Other Things To Do, Traveling in Korea

Hiking Seor-OW-ksan National Park

IMG_1139Have you ever done something despite the sinking feeling that you have no business doing it? I’m not so much talking about an act of immorality as I am an act of stupidity. Leading up to the point of no return, the reasonable part of your brain, the part responsible for self-preservation and the general living state of your body, pleads, “STAHHHHP;” while the senseless side of you, the side that would carpe-diem the crap out of the world if turned completely loose, screams, “GOOOOOO!” You know what the smart choice would be, but you also know what the FUN choice would be! So what do you do? Which side do you ultimately listen to? Psh. The ladder, of course. Whether it’s that last glass of wine at the end of a heavy night or the dare-devil sports move we pull to prove we’ve “still got it,” we’ve all been there. More than once. Usually to wind up regretting it somewhere down the road.

As for me, my latest journey to the corner of what-am-I-doing and welp-it’s-too-late-now was back on October 18, 2014. Despite having only ever hiked for a maximum of 5 hours straight, I decided it would be fun to complete the 13-hour trek across the 7 peaks of Dinosaur Ridge in Seoraksan National Park. Or, as I now fondly remember it, Seor-OW-ksan National Park (in addition to the pictures below, click here to view a video of my day on the mountains!).

As fun as it was, it also got to be incredibly painful! About halfway through the day my knees were ready to buckle and my toes were screaming with discontent. And by the time dinner came around I wasn’t able to walk properly…but it was worth it! The views along the ridge were absolutely magnificent, and the tree colors were stunning throughout the valley.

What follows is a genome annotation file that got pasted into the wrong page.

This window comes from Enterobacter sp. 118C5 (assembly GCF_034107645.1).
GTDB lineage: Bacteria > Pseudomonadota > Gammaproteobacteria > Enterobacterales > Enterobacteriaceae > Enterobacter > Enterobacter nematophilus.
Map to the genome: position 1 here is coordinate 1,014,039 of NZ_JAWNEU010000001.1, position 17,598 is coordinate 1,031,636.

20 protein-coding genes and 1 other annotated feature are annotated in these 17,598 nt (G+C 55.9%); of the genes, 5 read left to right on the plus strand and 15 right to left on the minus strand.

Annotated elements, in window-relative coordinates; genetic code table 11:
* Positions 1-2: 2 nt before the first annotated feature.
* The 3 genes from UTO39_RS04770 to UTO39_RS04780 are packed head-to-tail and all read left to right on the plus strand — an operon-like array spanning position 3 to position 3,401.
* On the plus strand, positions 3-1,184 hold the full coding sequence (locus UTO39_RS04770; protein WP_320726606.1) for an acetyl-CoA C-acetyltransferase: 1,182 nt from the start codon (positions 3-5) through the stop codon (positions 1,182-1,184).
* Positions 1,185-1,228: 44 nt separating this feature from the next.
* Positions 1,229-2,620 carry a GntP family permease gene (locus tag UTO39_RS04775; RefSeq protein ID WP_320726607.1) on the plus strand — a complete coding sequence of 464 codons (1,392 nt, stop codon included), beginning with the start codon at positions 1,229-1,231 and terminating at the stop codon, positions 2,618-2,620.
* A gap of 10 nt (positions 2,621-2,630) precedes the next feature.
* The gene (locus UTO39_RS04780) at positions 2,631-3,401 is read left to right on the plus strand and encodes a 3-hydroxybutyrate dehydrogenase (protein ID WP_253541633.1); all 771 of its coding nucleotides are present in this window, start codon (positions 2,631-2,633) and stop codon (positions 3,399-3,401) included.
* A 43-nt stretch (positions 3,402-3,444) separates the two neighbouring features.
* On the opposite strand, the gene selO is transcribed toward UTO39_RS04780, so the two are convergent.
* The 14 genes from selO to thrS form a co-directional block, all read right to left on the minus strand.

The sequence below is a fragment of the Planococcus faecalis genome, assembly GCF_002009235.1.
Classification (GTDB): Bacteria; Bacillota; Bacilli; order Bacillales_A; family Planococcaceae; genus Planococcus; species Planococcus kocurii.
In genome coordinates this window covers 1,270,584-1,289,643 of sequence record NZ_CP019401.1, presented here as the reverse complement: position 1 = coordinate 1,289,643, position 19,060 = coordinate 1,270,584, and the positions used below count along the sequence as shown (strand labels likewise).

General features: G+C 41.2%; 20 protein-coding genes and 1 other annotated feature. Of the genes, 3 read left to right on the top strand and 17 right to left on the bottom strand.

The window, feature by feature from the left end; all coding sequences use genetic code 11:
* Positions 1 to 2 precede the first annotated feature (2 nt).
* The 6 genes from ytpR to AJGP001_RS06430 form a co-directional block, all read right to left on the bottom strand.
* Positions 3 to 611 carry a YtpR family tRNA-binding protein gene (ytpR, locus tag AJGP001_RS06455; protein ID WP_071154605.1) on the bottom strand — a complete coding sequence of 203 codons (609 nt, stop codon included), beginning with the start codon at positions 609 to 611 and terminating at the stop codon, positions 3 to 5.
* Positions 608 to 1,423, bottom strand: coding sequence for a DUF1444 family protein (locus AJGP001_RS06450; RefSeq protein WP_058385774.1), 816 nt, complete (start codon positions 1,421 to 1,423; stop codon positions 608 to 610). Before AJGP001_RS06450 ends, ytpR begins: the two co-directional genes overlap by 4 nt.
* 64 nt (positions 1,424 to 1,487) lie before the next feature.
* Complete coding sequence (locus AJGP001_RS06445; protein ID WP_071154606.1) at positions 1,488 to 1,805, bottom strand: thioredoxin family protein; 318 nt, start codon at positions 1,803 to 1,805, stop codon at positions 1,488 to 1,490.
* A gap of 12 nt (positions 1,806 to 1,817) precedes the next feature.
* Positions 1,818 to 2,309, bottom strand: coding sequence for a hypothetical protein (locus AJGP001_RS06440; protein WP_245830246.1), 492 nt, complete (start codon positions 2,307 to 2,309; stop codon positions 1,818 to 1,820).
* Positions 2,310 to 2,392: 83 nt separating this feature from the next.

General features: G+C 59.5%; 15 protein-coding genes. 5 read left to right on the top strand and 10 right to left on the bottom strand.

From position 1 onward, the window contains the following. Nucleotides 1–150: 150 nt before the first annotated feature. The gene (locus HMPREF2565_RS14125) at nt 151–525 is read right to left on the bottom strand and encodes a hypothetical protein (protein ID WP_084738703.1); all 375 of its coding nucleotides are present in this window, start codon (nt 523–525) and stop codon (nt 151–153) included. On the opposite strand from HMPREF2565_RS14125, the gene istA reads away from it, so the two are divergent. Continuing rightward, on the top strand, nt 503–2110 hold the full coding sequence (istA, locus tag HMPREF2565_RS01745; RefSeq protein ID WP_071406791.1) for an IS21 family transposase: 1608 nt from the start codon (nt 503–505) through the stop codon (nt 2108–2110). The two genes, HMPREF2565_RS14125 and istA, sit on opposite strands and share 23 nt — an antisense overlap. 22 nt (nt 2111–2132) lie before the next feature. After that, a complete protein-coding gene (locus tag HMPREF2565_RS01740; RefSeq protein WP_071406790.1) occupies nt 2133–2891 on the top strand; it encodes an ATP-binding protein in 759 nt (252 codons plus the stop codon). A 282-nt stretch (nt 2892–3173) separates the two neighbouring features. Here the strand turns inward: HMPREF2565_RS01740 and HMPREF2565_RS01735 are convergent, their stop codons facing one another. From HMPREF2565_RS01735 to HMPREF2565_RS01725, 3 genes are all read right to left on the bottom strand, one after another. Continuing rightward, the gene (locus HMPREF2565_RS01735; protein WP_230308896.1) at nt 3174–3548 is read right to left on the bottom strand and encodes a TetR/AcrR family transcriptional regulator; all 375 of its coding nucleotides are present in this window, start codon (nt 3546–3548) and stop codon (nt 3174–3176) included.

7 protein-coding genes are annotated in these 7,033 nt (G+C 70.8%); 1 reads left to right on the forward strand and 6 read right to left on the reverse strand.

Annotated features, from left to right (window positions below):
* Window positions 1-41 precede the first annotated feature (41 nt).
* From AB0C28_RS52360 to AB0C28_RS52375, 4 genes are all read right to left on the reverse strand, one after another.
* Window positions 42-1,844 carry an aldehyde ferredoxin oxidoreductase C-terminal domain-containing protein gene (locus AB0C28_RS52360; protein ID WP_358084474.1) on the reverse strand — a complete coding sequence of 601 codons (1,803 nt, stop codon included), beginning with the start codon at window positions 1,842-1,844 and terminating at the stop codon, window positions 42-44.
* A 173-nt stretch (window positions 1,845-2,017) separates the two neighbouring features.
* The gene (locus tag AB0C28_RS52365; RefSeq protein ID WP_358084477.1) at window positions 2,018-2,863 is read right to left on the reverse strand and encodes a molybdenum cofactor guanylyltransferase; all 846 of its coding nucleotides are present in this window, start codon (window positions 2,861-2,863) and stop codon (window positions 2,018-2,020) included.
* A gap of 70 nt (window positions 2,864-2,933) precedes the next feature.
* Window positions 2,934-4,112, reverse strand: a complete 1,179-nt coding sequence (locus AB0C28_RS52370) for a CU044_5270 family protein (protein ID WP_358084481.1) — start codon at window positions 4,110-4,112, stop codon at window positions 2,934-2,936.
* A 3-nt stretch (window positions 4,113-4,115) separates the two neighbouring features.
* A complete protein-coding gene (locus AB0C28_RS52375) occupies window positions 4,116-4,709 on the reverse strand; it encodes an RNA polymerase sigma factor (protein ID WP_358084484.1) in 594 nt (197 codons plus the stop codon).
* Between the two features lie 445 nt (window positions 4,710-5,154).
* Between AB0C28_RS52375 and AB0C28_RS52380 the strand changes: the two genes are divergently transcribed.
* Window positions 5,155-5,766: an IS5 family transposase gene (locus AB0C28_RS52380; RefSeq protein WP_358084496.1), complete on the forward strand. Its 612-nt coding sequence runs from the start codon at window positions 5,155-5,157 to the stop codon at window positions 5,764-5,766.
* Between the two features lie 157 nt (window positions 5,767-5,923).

IMG_1224Perhaps what I enjoyed most about the whole experience, though, was the surreal feeling of walking through a place that, up until then, I had only seen pictures of. On the one hand, it looked exactly as I had expected and hoped it would. On the other, it still felt like I was looking at it for the first time. Similar to when a little kid finally meets a live Disney character, there was a sense of familiarity mixed awe and wonder which produced an exhilarating affirmation that ‘yes, this is actually real.’

Unfortunately, at the end of the day, no amount of surreal-ness could save me from the consequences of hiking that far for that long. I was pleasantly surprised and eternally grateful that all of my toenails remained in tact, despite the brutal beat down I had given them. But I was pretty sure I had left my calf muscles somewhere on the mountain once I sat down on the bus.

And yet, after dinner, as I lay on the sleeping mat, stiff as a board and completely immobile with knees that felt like pulsating grapefruits, I was glad I did it. I had let my senseless side win out over reason, and with any luck I won’t need physical aches and pains to remind me of the awesome time I had.

I still have a souvenir book of Disney character signatures from when I was little, and I won’t soon forget this latest surreal experience either.


5 thoughts on “Hiking Seor-OW-ksan National Park

  1. Hey Nathan,

    So unfortunately i’m struggling and having some difficulties in looking for a teaching job in korea. just wondering, have you seen any foreign teachers at your school who are asian american?

    btw, do you know how to send messages on here? i’m going through your profile trying to find a “send message” button, but maybe i’m blind?

    Anyways, jealous of your adventures and travels in korea, i can tell you’re enjoying it!

    -jen phan


    Posted by jennipur | November 18, 2014, 2:03 AM
    • Hey Jen,

      In the future, you can email me at: magyarn@umich.edu 🙂 I just added the address to my “Bio” page. Sorry it wasn’t there before!

      To answer your question, yes! There aren’t many, but there are a few. One of my friends here is Filipino and another is part Mongolian. I have read about there being a bit of a stigma/prejudice against hiring Asian American teachers, but based on the fact that my friends are here working, it’s not impossible. Have you explored all the options on sites like Dave’s ESL Cafe? Sorry to hear you’re having so much trouble. Let me know if I can help in any other way!



      Posted by magyarn | November 18, 2014, 3:29 AM


  1. Pingback: Vlog Entry #9: Soaring in Seoraksan | Korealizations - November 17, 2014

  2. Pingback: The Double Whammy | Korealizations - November 21, 2014

  3. Pingback: Hiking Mt. Jiri | Korealizations - June 15, 2015

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